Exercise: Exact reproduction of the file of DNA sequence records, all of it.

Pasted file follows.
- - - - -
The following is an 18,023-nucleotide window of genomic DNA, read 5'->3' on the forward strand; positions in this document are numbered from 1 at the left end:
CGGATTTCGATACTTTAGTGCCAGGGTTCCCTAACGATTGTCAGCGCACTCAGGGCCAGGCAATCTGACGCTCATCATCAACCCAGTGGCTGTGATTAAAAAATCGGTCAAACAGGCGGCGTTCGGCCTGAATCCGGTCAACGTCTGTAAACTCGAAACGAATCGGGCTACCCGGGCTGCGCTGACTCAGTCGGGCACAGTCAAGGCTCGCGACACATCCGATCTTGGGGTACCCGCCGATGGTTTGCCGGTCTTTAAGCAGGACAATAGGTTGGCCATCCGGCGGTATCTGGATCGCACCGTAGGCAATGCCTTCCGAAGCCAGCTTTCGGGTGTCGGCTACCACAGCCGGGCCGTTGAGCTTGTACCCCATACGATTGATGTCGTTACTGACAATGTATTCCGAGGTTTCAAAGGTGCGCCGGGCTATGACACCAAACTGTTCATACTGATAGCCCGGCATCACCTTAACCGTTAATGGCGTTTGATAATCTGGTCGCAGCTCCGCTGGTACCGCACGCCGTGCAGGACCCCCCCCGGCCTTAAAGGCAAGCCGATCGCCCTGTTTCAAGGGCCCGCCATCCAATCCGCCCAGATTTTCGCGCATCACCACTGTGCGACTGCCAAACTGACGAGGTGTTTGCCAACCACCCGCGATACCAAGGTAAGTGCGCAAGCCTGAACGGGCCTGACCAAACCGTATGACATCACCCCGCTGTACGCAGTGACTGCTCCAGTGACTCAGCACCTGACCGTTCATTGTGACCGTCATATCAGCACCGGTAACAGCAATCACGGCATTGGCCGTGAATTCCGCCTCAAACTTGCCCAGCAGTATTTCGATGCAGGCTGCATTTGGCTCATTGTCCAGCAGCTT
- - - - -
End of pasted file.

The following is an 18,023-nucleotide window of genomic DNA, read 5'->3' on the forward strand; positions in this document are numbered from 1 at the left end:
CGGATTTCGATACTTTAGTGCCAGGGTTCCCTAACGATTGTCAGCGCACTCAGGGCCAGGCAATCTGACGCTCATCATCAACCCAGTGGCTGTGATTAAAAAATCGGTCAAACAGGCGGCGTTCGGCCTGAATCCGGTCAACGTCTGTAAACTCGAAACGAATCGGGCTACCCGGGCTGCGCTGACTCAGTCGGGCACAGTCAAGGCTCGCGACACATCCGATCTTGGGGTACCCGCCGATGGTTTGCCGGTCTTTAAGCAGGACAATAGGTTGGCCATCCGGCGGTATCTGGATCGCACCGTAGGCAATGCCTTCCGAAGCCAGCTTTCGGGTGTCGGCTACCACAGCCGGGCCGTTGAGCTTGTACCCCATACGATTGATGTCGTTACTGACAATGTATTCCGAGGTTTCAAAGGTGCGCCGGGCTATGACACCAAACTGTTCATACTGATAGCCCGGCATCACCTTAACCGTTAATGGCGTTTGATAATCTGGTCGCAGCTCCGCTGGTACCGCACGCCGTGCAGGACCCCCCCCGGCCTTAAAGGCAAGCCGATCGCCCTGTTTCAAGGGCCCGCCATCCAATCCGCCCAGATTTTCGCGCATCACCACTGTGCGACTGCCAAACTGACGAGGTGTTTGCCAACCACCCGCGATACCAAGGTAAGTGCGCAAGCCTGAACGGGCCTGACCAAACCGTATGACATCACCCCGCTGTACGCAGTGACTGCTCCAGTGACTCAGCACCTGACCGTTCATTGTGACCGTCATATCAGCACCGGTAACAGCAATCACGGCATTGGCCGTGAATTCCGCCTCAAACTTGCCCAGCAGTATTTCGATGCAGGCTGCATTTGGCTCATTGTCCAGCAGCTT